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Can Restaurant Owners State a Claim Against Insurance Companies for Income Lost Due to COVID-19 Shutdown Orders?

As of now, "no," but that could soon change.

Since the thick of the COVID-19 pandemic, many businesses that took an economic hit due to the shelter-in-place orders have sued their insurance providers for denying coverage of their claims. While most of the lawsuits were initially filed in state court due to the nature of the dispute (breach of contract, violation of the Texas Insurance Code, etc.), more often than not, the cases were removed to federal court. Thus, federal courts have increasingly been asked to decide if economic losses resulting from government shutdown orders issued due to COVID-19 should be covered under commercial insurance policies. With little to no guidance from Texas law on this issue, federal courts have relied on their own precedent (specifically, the requirement that there be tangible destruction to covered property for there to be "physical loss of or damage to property"), and have dismissed nearly all of these lawsuits.

Several Plaintiffs have appealed their cases to the Fifth Circuit Court of Appeals, arguing that under a proper application of Texas' rules of contract construction, the term "physical loss and damage" includes situations where policyholders are limited from using much or all of their physical space, even without physical damage or structural alterations. The Fifth Circuit is currently weighing whether to reinstate multiple COIVD-19 insurance coverage lawsuits, two of which are Texas restaurant insurance coverage cases— Terry Black's Barbecue, LLC v. State Auto. Mut. Ins. Co., 514 F. Supp. 3d 896 (W.D. Tex. 2021) and Aggie Investments, L.L.C. v. Cont'l Cas. Co., 4:21-CV-0013, 2021 WL 1550479 (E.D. Tex. 2021). The Fifth Circuit has also been asked to certify questions to the Texas Supreme Court—chiefly, whether "direct physical loss of or damage to property" includes material deprivation of property or structural alterations only. 1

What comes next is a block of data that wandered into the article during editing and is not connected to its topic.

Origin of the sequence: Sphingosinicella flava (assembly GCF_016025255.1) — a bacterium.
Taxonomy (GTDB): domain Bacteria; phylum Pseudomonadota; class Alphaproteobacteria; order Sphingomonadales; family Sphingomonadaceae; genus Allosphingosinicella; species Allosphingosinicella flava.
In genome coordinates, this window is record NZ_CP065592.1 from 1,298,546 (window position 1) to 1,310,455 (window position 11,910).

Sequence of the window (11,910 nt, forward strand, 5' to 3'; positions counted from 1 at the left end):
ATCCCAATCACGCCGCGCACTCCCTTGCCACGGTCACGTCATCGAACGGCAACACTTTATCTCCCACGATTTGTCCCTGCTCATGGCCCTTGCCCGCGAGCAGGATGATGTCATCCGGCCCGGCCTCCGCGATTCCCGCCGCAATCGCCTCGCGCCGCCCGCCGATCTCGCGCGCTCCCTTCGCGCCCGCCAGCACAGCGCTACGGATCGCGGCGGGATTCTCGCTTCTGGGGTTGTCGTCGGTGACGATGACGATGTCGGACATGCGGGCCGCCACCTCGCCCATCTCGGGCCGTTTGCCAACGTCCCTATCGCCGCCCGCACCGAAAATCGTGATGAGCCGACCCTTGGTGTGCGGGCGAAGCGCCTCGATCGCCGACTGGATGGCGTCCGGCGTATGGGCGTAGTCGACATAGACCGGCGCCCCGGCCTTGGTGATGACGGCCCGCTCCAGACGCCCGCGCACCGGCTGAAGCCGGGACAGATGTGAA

The Terry case is the first COVID-19 coverage case to reach the Fifth Circuit; thus, the issue is a matter of first impression. If the Fifth Circuit revives the coverage claims, policyholders may be able to state a claim against insurance companies who deny coverage for their business interruption losses arising from COVID-19 government closure orders. If the denial is affirmed, COVID-19 and related civil authority orders will not qualify as a physical loss of or damage to property under property insurance policies.

For context, the Terry plaintiffs, the owners, and operators of two restaurants sued their insurance provider and broker for breach of contract, breach of duty of good faith and fair dealing, and violations of the Texas Insurance Code, as well as negligence arising from their losses due to COVID-19 government closure orders and the provider's denial of their insurance coverage claims. The policy at issue had multiple provisions under which the plaintiffs sought coverage—(1) Loss of Business Income, which guaranteed coverage for loss of business income during necessary suspensions of their operations caused by "direct physical loss or damage to the business or property"; and (2) Restaurant Extension Endorsement, which provided coverage for business interruption losses from the suspension of operations "due to the order of a civil authority" resulting from the actual or alleged exposure of the described premises to a contagious or infectious disease.